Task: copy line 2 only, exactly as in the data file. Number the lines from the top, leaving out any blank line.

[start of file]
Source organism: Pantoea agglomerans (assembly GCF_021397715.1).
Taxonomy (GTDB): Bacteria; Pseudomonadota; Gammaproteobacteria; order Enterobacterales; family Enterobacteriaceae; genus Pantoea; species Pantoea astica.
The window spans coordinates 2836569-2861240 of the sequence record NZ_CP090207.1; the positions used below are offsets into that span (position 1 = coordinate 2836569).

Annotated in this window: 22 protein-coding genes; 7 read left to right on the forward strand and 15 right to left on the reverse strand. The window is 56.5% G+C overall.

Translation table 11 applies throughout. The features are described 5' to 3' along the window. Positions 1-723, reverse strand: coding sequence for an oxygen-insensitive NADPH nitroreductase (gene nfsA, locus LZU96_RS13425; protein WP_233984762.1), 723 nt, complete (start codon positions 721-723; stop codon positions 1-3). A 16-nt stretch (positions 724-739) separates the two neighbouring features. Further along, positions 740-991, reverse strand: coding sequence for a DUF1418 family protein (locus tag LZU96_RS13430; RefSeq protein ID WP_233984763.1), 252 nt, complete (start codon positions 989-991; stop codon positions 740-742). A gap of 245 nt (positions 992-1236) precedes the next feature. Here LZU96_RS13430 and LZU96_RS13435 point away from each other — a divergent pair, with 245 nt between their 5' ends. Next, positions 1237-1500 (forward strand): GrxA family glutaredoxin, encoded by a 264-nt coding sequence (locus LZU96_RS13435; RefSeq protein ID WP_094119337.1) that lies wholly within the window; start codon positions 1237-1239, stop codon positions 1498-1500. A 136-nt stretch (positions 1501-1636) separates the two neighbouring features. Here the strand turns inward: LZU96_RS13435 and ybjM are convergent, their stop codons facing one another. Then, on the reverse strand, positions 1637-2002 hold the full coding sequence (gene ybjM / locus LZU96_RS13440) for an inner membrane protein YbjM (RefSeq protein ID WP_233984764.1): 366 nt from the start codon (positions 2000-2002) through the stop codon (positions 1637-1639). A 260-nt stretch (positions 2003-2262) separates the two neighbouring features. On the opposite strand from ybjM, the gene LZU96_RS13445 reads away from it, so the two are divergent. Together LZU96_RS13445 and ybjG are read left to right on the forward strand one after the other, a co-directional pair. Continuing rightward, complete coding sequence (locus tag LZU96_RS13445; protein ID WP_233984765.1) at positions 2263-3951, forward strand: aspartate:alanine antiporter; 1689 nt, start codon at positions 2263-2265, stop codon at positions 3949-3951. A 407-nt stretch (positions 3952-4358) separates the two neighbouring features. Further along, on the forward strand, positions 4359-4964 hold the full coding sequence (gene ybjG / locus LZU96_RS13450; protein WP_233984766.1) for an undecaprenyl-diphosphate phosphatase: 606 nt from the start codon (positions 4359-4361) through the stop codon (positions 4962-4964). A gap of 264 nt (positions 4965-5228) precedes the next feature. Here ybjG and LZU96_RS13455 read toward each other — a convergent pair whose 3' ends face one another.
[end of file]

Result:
Taxonomy (GTDB): Bacteria; Pseudomonadota; Gammaproteobacteria; order Enterobacterales; family Enterobacteriaceae; genus Pantoea; species Pantoea astica.